I have my doubts too. God has called me to do something impossible too–impossible for me anyway. He called me to be a stay-at-home mom, and I have just got to say, this is a relatively impractical request for my people-loving, activity-seeking, loquacious personality. While my husband works a 12 hour day and my son plays happily or naps quietly, I often become nearly consumed by the silence of my house. I ache for people, laughter, busyness, conversation, and (dare I say) purpose.


I realize that there is a part of myself that will never be satisfied as a stay-at-home mom, the people-loving part. At times, this causes me to ask, “God, are you sure you have the right girl?” I tend to doubt that my Father called me to do this for Him. I doubt that He has a plan greater than my boredom, greater than my restlessness. This is when I mirror Moses and ask with frustration and sometimes contempt, “Who am I that I should only have one purpose, to raise my family, while the rest of the world is out having a life?” This is a question the devil breathes into me.


Uffda. How’s that for honesty? Now, don’t get me wrong. There are certainly many days that I can hardly contain my immense joy because I get to watch my son grow, missing nothing of his childhood. However… there are also days that I look to God and wonder why this is His call for me. In a world that emphasizes money, busyness, big houses, and success, while de-emphasizing family focused living, I often feel as though I stand alone, me, the girl who hates being alone and always has.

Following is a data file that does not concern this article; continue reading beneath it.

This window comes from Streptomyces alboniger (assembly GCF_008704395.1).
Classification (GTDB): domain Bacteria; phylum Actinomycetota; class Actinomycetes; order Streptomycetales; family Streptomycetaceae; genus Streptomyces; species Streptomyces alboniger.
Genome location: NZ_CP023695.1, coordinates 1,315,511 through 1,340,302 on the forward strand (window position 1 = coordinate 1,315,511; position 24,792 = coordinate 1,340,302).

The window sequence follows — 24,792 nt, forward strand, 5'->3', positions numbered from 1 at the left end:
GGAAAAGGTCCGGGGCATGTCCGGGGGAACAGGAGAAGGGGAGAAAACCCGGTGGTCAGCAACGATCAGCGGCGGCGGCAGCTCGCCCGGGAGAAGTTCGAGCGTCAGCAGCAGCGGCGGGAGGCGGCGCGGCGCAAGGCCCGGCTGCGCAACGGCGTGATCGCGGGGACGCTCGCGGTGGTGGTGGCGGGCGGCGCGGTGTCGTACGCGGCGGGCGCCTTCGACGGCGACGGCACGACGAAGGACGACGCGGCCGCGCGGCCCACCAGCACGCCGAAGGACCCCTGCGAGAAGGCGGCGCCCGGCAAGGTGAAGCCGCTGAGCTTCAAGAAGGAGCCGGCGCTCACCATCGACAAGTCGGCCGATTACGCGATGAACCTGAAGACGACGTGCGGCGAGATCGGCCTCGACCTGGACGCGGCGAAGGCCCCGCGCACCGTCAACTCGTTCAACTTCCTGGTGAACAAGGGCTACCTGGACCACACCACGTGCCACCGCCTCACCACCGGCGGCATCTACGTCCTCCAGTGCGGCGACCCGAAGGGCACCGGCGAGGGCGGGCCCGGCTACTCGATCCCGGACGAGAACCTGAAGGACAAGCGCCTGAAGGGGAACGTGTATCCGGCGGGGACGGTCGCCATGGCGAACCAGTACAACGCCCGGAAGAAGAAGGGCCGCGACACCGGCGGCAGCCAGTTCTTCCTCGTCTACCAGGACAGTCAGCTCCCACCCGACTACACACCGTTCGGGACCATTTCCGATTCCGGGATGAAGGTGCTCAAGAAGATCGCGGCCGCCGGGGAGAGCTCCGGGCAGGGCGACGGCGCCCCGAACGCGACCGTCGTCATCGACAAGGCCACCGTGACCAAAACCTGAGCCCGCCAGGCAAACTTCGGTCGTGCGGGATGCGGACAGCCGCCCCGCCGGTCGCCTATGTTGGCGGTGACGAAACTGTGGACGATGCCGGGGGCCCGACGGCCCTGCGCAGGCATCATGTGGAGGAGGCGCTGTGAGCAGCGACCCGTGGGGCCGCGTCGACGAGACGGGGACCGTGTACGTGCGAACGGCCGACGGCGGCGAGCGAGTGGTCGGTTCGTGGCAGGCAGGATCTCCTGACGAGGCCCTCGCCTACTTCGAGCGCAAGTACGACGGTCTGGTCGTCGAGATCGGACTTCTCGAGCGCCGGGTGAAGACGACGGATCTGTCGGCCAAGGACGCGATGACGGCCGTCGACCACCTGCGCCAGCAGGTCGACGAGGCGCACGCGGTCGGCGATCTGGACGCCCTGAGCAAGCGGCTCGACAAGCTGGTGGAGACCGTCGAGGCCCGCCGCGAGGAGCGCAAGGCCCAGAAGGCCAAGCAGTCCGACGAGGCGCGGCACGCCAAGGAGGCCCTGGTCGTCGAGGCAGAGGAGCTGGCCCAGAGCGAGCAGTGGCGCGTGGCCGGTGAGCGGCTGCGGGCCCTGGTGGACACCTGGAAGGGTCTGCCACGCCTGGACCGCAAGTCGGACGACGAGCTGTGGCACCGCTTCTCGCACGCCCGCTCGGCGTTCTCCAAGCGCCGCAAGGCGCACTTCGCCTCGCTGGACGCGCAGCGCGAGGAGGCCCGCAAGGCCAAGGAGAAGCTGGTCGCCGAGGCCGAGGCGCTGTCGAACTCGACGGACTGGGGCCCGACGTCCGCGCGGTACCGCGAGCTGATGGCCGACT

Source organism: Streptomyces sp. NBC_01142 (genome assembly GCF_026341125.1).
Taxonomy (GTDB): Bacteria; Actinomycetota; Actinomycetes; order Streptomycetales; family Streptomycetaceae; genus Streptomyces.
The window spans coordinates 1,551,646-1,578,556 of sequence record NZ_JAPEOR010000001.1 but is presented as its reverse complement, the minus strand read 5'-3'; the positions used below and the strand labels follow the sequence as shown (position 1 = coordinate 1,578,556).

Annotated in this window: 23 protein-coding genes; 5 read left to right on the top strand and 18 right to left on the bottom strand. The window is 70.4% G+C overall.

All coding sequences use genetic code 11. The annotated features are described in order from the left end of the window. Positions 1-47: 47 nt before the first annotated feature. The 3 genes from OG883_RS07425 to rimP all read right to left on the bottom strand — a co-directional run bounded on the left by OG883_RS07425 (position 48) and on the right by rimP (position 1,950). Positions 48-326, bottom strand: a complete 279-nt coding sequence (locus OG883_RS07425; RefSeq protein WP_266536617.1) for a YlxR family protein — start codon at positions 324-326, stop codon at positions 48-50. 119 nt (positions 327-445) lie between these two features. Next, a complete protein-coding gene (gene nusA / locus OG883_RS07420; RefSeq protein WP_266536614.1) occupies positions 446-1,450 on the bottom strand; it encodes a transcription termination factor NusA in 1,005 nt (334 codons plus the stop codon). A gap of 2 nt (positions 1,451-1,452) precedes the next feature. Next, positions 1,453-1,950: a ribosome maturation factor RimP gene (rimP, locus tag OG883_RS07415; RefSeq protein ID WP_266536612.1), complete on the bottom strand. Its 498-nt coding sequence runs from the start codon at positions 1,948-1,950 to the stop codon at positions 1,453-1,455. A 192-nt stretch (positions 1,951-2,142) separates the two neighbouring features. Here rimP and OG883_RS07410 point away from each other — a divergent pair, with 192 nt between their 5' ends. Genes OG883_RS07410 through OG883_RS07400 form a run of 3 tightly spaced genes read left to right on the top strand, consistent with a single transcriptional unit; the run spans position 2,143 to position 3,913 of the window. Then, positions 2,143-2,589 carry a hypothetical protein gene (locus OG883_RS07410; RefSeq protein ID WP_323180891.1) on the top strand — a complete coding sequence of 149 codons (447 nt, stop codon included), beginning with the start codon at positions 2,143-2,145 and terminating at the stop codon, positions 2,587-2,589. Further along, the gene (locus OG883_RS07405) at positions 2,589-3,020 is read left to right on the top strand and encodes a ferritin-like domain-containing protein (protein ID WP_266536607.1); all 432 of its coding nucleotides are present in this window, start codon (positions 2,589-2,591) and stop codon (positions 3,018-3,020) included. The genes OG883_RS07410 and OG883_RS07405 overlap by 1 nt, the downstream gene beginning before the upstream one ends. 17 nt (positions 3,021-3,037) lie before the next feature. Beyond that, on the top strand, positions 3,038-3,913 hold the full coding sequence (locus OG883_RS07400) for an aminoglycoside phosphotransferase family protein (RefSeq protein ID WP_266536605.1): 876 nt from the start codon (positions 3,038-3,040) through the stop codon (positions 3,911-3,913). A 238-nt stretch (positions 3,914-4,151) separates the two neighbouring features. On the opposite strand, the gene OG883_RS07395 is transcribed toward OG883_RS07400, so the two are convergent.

When I don’t think I can handle another day of just mothering, this is when God finally speaks to me and He says, “I will be with you. I will be with you. I will be with you.” Like Moses, there are days that this will be enough and there are days that I continue to seek more answers. There is one thing, however, that I can say without question, even on my bad days: My Father called me to this and I will do my best for Him.
Thank you, Moses.


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12 Responses to A Man like You and Me

  1. mom says:

    Not always easy, but ALWAYS worth it. 🙂 I would chat with Grandma too. Then I would look up Ruth and Esther. 🙂

    Liked by 1 person

  2. LouAnn says:

    You are so good at saying what I can only think about. Thanks for putting your words on paper. This study on Moses has touched me as well!

    Liked by 1 person

  3. craftimom says:

    Love this!

    Liked by 1 person

  4. What a great parallel, questioning God as Moses did, “Are you sure you have the right one?” Then resting as much as humanly possible in knowing that we are not doing the task, but letting God do it through us. I know, I never conceived that I would be a stay-at-home mother at any time in my life, but surrendering to God has filled my life with compiling surprises and gifts. I can’t get over how cute your little boy is, by the way.

    Liked by 1 person

  5. Missing Eden says:

    I’ve been where you are and I remember that feeling of loneliness and purposelessness. It will get better! I promise. Keep up the good work.

    Liked by 1 person

  6. cooki3_monstr3 says:

    Great article! The story of Moses definitely hits home because he was not perfect. If anything, God had to place Aaron to speak on his behalf because of his insecurity with stuttering. I will share some insight I learned in Exodus class that I think you may find it useful and perhaps even see the passage in a different light.